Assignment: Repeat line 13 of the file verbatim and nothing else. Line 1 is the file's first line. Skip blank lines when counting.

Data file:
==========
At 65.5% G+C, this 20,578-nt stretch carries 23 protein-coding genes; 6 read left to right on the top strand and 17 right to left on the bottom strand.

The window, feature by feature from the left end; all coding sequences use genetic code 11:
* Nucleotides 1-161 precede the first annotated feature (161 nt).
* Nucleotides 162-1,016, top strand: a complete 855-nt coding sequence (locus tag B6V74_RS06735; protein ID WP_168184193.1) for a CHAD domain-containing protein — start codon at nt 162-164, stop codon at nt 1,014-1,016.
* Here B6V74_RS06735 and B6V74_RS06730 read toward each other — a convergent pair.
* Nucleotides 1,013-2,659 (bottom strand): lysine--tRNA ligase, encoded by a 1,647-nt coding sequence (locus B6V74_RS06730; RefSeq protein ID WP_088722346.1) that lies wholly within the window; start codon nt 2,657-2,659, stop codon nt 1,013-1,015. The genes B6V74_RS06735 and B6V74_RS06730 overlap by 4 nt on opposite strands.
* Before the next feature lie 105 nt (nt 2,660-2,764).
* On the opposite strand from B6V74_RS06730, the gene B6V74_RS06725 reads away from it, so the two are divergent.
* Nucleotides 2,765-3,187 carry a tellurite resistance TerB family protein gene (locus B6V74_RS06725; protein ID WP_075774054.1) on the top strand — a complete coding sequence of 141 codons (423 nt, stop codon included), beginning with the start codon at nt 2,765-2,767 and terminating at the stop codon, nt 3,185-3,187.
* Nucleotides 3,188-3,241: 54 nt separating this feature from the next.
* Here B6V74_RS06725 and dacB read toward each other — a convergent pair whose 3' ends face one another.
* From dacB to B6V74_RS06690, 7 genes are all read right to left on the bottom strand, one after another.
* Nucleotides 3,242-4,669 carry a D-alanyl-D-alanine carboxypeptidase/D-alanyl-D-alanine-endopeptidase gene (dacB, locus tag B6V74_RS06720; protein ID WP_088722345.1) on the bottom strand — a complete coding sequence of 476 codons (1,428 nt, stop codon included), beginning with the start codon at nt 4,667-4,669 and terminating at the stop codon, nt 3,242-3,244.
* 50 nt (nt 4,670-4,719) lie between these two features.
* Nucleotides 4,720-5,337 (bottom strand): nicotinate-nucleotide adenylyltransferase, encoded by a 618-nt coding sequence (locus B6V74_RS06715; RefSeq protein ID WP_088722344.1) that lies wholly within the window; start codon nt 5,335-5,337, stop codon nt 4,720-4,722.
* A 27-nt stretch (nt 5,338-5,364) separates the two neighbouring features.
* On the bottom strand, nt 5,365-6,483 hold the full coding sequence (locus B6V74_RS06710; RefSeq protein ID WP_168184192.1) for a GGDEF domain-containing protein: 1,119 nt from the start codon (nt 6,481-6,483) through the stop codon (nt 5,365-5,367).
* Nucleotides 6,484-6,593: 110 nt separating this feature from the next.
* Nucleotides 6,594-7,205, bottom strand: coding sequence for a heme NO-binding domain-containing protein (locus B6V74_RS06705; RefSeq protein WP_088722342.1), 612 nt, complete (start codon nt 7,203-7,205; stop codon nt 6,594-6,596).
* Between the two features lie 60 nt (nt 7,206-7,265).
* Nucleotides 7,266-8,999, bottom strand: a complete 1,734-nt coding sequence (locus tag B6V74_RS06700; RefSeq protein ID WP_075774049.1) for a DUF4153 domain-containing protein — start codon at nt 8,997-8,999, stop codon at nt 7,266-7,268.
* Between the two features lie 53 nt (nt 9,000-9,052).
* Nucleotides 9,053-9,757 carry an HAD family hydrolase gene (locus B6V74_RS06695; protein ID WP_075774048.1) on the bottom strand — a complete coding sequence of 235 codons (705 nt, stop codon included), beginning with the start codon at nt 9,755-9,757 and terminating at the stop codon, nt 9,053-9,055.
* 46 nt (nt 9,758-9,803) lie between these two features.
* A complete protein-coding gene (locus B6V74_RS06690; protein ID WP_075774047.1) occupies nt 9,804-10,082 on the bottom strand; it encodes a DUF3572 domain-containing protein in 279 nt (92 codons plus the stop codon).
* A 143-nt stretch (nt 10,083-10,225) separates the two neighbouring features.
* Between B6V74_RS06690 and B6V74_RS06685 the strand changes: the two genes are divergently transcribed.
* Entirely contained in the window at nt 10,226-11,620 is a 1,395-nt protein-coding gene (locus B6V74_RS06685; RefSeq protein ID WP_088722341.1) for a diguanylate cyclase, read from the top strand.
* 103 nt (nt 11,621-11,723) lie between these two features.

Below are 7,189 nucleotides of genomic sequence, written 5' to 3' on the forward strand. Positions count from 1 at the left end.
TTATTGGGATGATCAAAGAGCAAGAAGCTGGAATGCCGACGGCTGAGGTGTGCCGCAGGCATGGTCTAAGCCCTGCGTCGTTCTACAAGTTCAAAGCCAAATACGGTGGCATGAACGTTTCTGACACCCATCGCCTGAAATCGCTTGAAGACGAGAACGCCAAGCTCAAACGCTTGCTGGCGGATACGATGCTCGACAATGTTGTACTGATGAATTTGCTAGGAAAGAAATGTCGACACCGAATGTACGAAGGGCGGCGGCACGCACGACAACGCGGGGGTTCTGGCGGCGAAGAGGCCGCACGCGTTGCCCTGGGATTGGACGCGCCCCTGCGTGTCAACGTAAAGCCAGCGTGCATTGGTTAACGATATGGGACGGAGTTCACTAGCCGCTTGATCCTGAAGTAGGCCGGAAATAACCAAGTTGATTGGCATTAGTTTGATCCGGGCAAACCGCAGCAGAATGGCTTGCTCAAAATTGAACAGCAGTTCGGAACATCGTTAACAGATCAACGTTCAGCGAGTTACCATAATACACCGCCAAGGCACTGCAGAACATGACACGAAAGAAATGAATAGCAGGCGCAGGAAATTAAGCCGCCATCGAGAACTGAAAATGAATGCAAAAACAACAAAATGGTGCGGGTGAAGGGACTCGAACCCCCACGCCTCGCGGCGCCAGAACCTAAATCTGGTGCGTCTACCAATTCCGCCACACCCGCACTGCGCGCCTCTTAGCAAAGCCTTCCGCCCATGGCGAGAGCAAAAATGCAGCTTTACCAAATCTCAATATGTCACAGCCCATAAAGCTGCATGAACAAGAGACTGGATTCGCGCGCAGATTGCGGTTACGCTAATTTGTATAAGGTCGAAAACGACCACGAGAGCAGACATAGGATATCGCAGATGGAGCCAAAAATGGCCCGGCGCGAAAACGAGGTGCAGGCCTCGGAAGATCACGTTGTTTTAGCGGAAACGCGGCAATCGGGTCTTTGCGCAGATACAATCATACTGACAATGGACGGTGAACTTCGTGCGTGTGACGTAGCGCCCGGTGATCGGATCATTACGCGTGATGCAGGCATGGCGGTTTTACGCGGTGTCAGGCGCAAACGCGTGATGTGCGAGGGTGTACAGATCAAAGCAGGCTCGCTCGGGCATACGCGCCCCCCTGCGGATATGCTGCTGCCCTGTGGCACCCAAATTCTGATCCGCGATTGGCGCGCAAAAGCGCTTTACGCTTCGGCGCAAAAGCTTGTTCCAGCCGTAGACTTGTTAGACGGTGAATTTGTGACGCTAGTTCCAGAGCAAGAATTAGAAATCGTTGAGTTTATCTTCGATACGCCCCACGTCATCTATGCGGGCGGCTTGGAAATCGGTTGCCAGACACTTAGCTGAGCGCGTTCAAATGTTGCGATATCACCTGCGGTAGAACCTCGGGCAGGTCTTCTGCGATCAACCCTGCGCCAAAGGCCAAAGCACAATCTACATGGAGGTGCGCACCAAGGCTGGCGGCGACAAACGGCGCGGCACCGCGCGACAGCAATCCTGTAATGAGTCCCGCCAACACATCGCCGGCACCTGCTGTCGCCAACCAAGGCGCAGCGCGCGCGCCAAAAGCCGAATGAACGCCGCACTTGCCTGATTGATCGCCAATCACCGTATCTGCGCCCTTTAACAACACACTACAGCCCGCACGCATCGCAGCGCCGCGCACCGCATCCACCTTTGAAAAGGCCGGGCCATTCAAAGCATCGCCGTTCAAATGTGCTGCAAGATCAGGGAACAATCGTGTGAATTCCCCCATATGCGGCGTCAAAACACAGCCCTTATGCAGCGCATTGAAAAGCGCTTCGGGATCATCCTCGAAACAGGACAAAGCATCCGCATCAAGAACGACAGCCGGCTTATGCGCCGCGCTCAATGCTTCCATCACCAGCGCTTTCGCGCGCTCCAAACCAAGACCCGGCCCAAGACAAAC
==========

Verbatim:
* Nucleotides 3,242-4,669 carry a D-alanyl-D-alanine carboxypeptidase/D-alanyl-D-alanine-endopeptidase gene (dacB, locus tag B6V74_RS06720; protein ID WP_088722345.1) on the bottom strand — a complete coding sequence of 476 codons (1,428 nt, stop codon included), beginning with the start codon at nt 4,667-4,669 and terminating at the stop codon, nt 3,242-3,244.